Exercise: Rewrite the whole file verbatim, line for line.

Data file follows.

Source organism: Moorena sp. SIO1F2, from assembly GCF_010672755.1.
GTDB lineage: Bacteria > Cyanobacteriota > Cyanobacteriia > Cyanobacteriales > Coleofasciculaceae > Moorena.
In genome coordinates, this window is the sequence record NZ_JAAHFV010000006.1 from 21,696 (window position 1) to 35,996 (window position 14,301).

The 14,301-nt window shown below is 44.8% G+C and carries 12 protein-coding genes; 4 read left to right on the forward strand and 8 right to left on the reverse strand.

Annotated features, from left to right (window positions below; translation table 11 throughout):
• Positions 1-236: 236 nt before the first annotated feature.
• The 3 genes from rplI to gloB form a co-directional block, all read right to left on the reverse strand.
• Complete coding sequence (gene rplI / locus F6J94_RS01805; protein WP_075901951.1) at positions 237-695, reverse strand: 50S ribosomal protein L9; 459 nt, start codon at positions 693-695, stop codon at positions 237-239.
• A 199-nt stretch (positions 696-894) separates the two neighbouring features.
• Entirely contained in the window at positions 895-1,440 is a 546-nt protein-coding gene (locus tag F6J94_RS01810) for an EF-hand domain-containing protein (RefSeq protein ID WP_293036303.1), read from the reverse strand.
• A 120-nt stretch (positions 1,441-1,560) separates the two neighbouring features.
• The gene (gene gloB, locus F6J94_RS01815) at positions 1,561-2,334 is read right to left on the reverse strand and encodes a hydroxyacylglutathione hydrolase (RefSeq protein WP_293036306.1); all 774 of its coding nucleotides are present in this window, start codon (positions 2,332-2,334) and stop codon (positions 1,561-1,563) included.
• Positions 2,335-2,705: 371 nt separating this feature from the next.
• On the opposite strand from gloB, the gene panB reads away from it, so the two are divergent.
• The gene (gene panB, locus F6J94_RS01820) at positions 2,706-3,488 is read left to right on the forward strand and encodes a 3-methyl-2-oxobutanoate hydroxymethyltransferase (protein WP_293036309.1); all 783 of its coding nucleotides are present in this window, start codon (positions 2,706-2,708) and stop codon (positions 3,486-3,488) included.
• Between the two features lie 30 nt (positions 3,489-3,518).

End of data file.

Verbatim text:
Source organism: Moorena sp. SIO1F2, from assembly GCF_010672755.1.
GTDB lineage: Bacteria > Cyanobacteriota > Cyanobacteriia > Cyanobacteriales > Coleofasciculaceae > Moorena.
In genome coordinates, this window is the sequence record NZ_JAAHFV010000006.1 from 21,696 (window position 1) to 35,996 (window position 14,301).

The 14,301-nt window shown below is 44.8% G+C and carries 12 protein-coding genes; 4 read left to right on the forward strand and 8 right to left on the reverse strand.

Annotated features, from left to right (window positions below; translation table 11 throughout):
• Positions 1-236: 236 nt before the first annotated feature.
• The 3 genes from rplI to gloB form a co-directional block, all read right to left on the reverse strand.
• Complete coding sequence (gene rplI / locus F6J94_RS01805; protein WP_075901951.1) at positions 237-695, reverse strand: 50S ribosomal protein L9; 459 nt, start codon at positions 693-695, stop codon at positions 237-239.
• A 199-nt stretch (positions 696-894) separates the two neighbouring features.
• Entirely contained in the window at positions 895-1,440 is a 546-nt protein-coding gene (locus tag F6J94_RS01810) for an EF-hand domain-containing protein (RefSeq protein ID WP_293036303.1), read from the reverse strand.
• A 120-nt stretch (positions 1,441-1,560) separates the two neighbouring features.
• The gene (gene gloB, locus F6J94_RS01815) at positions 1,561-2,334 is read right to left on the reverse strand and encodes a hydroxyacylglutathione hydrolase (RefSeq protein WP_293036306.1); all 774 of its coding nucleotides are present in this window, start codon (positions 2,332-2,334) and stop codon (positions 1,561-1,563) included.
• Positions 2,335-2,705: 371 nt separating this feature from the next.
• On the opposite strand from gloB, the gene panB reads away from it, so the two are divergent.
• The gene (gene panB, locus F6J94_RS01820) at positions 2,706-3,488 is read left to right on the forward strand and encodes a 3-methyl-2-oxobutanoate hydroxymethyltransferase (protein WP_293036309.1); all 783 of its coding nucleotides are present in this window, start codon (positions 2,706-2,708) and stop codon (positions 3,486-3,488) included.
• Between the two features lie 30 nt (positions 3,489-3,518).